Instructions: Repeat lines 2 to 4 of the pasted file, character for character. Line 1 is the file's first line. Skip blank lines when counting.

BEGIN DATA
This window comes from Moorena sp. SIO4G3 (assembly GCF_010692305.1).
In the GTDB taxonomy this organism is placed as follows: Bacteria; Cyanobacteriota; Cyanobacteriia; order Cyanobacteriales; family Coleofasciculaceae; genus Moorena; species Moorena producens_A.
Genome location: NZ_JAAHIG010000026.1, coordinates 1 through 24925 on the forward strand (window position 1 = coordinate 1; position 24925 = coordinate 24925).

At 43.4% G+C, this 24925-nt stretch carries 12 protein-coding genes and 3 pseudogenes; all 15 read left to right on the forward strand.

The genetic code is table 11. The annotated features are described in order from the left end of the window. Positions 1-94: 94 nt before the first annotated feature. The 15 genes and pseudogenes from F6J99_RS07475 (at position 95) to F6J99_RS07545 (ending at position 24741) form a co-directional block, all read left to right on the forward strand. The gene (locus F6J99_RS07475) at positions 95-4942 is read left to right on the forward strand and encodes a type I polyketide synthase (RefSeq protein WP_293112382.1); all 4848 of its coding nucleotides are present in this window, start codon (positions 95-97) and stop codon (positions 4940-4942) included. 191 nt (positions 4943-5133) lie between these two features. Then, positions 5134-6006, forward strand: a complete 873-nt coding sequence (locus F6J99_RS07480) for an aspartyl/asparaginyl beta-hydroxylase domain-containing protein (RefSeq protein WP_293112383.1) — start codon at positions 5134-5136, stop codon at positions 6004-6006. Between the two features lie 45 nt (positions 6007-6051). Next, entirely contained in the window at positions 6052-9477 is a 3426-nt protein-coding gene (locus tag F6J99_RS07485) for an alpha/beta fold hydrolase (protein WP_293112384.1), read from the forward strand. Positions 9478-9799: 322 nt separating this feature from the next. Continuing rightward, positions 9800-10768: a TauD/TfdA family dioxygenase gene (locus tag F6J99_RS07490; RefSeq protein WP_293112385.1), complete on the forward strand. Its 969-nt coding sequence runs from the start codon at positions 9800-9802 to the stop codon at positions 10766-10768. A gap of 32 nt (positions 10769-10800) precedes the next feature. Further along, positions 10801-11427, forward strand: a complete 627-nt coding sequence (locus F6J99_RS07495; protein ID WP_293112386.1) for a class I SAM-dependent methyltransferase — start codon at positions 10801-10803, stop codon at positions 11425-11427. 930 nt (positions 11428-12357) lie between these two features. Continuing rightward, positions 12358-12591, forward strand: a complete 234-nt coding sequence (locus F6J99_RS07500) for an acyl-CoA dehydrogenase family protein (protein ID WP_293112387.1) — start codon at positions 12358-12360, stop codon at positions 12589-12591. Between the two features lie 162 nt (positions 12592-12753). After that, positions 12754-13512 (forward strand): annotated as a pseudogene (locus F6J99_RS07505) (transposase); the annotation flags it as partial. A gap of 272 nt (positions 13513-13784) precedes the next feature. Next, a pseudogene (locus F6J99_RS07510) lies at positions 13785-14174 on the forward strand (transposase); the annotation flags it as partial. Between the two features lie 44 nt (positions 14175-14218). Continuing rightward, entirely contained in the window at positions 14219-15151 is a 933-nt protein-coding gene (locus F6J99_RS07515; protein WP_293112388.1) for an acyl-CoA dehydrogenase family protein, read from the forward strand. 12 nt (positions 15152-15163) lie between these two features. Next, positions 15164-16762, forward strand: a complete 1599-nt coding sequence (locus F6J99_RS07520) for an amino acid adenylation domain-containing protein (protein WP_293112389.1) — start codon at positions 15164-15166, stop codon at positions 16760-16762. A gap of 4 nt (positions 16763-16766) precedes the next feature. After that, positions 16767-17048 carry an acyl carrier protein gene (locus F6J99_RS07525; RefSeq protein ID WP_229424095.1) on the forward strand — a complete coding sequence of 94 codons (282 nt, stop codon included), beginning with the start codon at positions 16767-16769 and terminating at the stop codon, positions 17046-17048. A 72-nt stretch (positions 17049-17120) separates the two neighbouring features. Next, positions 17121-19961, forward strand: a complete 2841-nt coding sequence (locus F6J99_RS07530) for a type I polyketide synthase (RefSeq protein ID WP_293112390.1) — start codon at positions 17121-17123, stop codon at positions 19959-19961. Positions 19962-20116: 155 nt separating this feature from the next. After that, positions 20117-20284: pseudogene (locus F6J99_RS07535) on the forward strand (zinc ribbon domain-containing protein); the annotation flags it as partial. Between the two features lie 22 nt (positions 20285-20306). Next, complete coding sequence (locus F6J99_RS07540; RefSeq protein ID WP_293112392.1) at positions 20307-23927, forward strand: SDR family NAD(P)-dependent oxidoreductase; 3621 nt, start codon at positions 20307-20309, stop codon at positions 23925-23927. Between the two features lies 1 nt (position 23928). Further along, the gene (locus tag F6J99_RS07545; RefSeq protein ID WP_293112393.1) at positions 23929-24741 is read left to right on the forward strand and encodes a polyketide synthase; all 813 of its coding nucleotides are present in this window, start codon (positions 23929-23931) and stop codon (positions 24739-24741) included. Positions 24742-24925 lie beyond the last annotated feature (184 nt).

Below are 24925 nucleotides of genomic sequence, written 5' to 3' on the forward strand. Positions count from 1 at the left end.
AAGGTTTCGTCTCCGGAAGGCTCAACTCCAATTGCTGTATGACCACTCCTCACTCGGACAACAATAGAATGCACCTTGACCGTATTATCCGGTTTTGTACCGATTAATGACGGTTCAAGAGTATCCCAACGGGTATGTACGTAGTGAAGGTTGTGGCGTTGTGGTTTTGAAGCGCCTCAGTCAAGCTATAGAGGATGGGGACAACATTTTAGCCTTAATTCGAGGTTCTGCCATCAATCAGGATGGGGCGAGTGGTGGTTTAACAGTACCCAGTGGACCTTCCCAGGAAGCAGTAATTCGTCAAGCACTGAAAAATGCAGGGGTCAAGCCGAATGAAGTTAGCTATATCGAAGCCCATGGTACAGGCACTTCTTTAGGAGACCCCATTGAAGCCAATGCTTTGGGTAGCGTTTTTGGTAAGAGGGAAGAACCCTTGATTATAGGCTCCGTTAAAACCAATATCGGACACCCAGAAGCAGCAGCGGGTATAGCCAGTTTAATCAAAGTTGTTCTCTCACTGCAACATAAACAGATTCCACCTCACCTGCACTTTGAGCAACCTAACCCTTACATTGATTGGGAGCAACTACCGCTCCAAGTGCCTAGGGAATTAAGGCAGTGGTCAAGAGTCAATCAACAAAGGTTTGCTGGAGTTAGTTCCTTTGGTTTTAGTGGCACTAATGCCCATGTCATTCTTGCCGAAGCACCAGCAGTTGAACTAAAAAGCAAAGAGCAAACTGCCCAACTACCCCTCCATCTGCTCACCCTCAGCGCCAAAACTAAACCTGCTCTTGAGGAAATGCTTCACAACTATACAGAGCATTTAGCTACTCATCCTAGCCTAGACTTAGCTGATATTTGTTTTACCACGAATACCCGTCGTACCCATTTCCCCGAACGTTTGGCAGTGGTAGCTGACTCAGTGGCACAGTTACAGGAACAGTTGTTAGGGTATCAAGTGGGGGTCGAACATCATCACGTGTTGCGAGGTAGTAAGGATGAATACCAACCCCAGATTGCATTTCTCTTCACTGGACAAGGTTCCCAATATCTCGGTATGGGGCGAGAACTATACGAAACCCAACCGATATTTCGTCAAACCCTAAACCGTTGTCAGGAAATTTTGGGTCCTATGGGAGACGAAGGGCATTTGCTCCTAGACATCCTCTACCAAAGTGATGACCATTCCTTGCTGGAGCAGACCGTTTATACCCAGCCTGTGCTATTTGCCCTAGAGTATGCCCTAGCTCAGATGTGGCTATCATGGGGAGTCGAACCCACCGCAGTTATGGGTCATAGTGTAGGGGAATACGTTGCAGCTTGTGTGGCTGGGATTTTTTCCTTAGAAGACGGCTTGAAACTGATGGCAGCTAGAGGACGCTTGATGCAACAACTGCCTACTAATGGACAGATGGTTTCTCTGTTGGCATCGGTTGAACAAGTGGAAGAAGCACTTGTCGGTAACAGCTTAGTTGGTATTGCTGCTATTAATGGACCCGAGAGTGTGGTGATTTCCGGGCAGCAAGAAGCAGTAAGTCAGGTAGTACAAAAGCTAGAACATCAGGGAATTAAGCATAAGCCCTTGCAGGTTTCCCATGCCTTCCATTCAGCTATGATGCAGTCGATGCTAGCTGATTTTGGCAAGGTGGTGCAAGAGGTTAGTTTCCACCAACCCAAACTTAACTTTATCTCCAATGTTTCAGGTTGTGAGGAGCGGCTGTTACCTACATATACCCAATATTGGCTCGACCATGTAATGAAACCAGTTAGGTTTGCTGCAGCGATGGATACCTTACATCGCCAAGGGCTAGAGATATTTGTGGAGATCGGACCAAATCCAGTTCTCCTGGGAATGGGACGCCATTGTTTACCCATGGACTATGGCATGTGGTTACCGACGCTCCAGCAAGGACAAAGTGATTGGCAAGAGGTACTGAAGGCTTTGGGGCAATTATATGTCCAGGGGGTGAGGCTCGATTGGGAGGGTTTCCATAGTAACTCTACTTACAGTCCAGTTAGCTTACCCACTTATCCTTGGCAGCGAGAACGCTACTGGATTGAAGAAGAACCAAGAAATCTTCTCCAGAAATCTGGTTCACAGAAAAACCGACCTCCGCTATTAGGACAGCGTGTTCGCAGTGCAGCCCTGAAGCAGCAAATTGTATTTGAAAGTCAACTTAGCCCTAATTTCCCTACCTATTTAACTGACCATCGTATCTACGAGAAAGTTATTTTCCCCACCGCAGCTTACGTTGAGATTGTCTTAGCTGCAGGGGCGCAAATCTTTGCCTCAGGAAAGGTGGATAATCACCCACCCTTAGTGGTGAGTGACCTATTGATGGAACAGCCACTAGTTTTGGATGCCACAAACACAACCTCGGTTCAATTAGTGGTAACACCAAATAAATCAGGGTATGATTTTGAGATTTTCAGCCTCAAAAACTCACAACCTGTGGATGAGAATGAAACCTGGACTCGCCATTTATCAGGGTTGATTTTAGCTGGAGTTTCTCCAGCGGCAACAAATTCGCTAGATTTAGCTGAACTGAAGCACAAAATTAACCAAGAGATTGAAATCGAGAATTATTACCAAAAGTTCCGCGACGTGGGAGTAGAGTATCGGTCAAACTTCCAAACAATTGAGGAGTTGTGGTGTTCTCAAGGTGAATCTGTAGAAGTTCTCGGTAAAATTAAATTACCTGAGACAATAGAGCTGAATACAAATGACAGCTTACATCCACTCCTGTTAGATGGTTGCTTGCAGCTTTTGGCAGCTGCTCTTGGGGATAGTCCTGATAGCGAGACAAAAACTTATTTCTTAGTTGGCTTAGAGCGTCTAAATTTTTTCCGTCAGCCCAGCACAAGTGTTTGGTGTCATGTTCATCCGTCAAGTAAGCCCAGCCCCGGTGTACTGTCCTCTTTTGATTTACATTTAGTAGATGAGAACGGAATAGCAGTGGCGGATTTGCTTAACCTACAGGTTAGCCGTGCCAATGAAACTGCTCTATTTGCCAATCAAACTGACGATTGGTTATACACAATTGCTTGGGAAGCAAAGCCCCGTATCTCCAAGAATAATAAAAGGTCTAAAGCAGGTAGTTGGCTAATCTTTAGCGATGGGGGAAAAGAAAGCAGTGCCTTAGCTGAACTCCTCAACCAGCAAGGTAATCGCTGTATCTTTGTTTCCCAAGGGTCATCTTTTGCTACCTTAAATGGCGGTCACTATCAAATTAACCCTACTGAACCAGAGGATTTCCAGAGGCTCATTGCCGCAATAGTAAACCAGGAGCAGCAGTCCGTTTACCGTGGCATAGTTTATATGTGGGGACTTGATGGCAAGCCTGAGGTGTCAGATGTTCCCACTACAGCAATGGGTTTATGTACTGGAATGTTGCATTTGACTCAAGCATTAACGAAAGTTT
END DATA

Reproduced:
In the GTDB taxonomy this organism is placed as follows: Bacteria; Cyanobacteriota; Cyanobacteriia; order Cyanobacteriales; family Coleofasciculaceae; genus Moorena; species Moorena producens_A.
Genome location: NZ_JAAHIG010000026.1, coordinates 1 through 24925 on the forward strand (window position 1 = coordinate 1; position 24925 = coordinate 24925).

At 43.4% G+C, this 24925-nt stretch carries 12 protein-coding genes and 3 pseudogenes; all 15 read left to right on the forward strand.